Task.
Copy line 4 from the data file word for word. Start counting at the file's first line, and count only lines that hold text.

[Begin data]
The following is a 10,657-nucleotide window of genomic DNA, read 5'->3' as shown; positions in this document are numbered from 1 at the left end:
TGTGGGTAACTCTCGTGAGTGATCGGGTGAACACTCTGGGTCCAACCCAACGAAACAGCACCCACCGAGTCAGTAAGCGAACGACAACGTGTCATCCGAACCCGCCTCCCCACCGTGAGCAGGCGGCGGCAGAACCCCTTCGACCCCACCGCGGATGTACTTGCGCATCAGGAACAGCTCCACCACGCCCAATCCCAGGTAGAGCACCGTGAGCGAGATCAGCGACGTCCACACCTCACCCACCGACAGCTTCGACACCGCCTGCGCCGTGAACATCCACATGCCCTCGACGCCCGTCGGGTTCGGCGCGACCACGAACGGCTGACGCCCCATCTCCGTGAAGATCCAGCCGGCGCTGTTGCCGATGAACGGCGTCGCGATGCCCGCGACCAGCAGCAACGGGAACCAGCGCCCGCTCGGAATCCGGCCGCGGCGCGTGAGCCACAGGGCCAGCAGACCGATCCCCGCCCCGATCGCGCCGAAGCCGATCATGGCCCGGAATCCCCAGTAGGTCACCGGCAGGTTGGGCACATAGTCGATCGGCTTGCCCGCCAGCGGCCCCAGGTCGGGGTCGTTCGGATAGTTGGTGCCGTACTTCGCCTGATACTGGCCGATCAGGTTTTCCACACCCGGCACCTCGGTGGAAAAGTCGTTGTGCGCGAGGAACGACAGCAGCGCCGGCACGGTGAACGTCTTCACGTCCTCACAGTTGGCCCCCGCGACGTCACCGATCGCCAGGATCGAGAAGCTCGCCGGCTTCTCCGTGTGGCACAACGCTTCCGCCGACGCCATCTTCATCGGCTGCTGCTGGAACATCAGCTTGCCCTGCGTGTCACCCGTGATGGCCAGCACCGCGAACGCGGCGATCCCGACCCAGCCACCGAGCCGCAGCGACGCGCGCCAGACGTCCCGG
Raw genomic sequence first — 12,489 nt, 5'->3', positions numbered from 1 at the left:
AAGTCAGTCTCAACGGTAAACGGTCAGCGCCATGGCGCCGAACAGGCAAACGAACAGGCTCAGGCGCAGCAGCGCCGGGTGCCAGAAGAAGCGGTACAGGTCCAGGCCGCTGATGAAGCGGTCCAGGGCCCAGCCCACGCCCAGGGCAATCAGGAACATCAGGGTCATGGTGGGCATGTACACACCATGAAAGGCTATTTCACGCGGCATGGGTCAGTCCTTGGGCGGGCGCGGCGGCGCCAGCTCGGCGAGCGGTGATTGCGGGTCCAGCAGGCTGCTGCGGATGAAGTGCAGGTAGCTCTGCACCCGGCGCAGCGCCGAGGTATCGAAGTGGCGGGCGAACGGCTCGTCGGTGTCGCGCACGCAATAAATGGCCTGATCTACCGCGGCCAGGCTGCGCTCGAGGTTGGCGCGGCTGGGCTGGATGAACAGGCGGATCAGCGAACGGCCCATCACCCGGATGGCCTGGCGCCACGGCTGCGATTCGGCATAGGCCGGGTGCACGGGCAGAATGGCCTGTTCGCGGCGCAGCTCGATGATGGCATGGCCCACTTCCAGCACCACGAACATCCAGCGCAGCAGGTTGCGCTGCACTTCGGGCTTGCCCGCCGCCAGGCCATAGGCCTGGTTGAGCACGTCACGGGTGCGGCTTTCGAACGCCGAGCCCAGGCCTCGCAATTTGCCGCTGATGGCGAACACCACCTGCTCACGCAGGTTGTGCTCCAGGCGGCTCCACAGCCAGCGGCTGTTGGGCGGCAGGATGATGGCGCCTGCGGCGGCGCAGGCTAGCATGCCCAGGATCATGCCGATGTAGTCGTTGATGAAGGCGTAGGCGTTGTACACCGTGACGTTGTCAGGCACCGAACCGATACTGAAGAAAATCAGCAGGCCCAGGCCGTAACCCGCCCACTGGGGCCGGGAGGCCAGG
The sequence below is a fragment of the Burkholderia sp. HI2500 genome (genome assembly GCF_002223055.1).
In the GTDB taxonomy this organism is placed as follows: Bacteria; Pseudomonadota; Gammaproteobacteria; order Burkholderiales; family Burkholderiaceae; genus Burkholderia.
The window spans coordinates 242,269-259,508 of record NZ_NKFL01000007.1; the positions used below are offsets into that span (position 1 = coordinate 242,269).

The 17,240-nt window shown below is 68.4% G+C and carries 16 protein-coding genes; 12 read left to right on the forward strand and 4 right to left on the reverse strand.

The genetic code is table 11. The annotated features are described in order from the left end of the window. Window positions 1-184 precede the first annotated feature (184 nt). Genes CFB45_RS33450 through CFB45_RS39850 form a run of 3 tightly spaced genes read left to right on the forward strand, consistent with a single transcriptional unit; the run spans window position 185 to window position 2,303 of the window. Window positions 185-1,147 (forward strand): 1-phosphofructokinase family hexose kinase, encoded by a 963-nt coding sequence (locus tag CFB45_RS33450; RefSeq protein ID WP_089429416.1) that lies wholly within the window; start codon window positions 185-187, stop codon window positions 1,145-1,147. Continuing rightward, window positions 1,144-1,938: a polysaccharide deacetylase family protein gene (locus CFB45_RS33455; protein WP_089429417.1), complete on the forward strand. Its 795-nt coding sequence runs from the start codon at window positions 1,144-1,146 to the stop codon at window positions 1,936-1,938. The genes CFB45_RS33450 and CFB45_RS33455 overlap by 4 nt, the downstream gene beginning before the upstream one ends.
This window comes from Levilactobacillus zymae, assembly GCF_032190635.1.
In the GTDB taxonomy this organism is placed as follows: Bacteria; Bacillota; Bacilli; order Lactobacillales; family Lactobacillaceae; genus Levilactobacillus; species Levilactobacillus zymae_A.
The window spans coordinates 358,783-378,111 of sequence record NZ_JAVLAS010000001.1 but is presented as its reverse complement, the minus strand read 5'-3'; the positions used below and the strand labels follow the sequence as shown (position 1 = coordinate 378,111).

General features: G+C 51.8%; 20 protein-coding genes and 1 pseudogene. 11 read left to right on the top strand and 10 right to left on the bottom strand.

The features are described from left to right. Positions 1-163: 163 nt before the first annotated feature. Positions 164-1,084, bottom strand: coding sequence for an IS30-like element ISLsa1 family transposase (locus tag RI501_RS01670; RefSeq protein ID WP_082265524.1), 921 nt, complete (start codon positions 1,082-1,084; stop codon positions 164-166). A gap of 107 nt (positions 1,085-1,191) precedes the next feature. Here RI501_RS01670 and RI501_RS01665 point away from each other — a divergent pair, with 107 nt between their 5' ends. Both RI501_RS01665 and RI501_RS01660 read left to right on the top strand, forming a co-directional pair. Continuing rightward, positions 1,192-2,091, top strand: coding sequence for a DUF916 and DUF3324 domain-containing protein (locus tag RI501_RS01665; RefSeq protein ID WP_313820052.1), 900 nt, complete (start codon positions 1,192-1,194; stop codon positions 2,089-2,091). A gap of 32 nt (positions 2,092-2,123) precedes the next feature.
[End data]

AAGTCAGTCTCAACGGTAAACGGTCAGCGCCATGGCGCCGAACAGGCAAACGAACAGGCTCAGGCGCAGCAGCGCCGGGTGCCAGAAGAAGCGGTACAGGTCCAGGCCGCTGATGAAGCGGTCCAGGGCCCAGCCCACGCCCAGGGCAATCAGGAACATCAGGGTCATGGTGGGCATGTACACACCATGAAAGGCTATTTCACGCGGCATGGGTCAGTCCTTGGGCGGGCGCGGCGGCGCCAGCTCGGCGAGCGGTGATTGCGGGTCCAGCAGGCTGCTGCGGATGAAGTGCAGGTAGCTCTGCACCCGGCGCAGCGCCGAGGTATCGAAGTGGCGGGCGAACGGCTCGTCGGTGTCGCGCACGCAATAAATGGCCTGATCTACCGCGGCCAGGCTGCGCTCGAGGTTGGCGCGGCTGGGCTGGATGAACAGGCGGATCAGCGAACGGCCCATCACCCGGATGGCCTGGCGCCACGGCTGCGATTCGGCATAGGCCGGGTGCACGGGCAGAATGGCCTGTTCGCGGCGCAGCTCGATGATGGCATGGCCCACTTCCAGCACCACGAACATCCAGCGCAGCAGGTTGCGCTGCACTTCGGGCTTGCCCGCCGCCAGGCCATAGGCCTGGTTGAGCACGTCACGGGTGCGGCTTTCGAACGCCGAGCCCAGGCCTCGCAATTTGCCGCTGATGGCGAACACCACCTGCTCACGCAGGTTGTGCTCCAGGCGGCTCCACAGCCAGCGGCTGTTGGGCGGCAGGATGATGGCGCCTGCGGCGGCGCAGGCTAGCATGCCCAGGATCATGCCGATGTAGTCGTTGATGAAGGCGTAGGCGTTGTACACCGTGACGTTGTCAGGCACCGAACCGATACTGAAGAAAATCAGCAGGCCCAGGCCGTAACCCGCCCACTGGGGCCGGGAGGCCAGG